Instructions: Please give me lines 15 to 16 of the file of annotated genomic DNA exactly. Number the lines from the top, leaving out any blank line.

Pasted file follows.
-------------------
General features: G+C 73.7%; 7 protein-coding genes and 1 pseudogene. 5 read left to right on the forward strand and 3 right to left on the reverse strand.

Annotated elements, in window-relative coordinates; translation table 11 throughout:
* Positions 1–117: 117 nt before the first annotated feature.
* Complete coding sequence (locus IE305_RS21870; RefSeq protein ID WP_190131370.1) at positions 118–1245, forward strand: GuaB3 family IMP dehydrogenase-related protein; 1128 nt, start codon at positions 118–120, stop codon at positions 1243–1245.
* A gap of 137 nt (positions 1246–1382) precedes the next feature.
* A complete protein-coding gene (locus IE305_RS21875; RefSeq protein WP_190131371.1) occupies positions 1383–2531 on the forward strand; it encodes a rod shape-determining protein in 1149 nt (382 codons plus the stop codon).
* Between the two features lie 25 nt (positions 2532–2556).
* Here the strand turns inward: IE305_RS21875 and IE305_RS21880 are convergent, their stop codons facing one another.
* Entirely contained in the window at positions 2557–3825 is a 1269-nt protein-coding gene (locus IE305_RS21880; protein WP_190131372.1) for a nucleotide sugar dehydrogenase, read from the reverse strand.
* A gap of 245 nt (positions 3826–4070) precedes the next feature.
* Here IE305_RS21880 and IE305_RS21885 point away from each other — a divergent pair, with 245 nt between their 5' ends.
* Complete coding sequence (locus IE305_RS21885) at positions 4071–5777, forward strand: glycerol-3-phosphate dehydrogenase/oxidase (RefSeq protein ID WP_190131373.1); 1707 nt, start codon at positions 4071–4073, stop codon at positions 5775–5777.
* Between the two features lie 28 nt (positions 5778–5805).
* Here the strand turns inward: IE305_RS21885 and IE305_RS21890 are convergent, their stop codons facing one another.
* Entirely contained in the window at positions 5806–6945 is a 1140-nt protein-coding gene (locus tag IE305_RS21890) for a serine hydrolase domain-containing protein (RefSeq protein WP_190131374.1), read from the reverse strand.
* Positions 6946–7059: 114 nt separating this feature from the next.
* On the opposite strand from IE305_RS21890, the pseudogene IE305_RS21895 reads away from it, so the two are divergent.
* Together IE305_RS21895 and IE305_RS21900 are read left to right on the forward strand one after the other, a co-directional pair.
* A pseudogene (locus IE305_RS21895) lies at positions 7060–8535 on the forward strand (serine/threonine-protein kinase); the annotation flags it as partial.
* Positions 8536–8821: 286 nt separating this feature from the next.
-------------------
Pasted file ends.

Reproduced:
* Entirely contained in the window at positions 5806–6945 is a 1140-nt protein-coding gene (locus tag IE305_RS21890) for a serine hydrolase domain-containing protein (RefSeq protein WP_190131374.1), read from the reverse strand.
* Positions 6946–7059: 114 nt separating this feature from the next.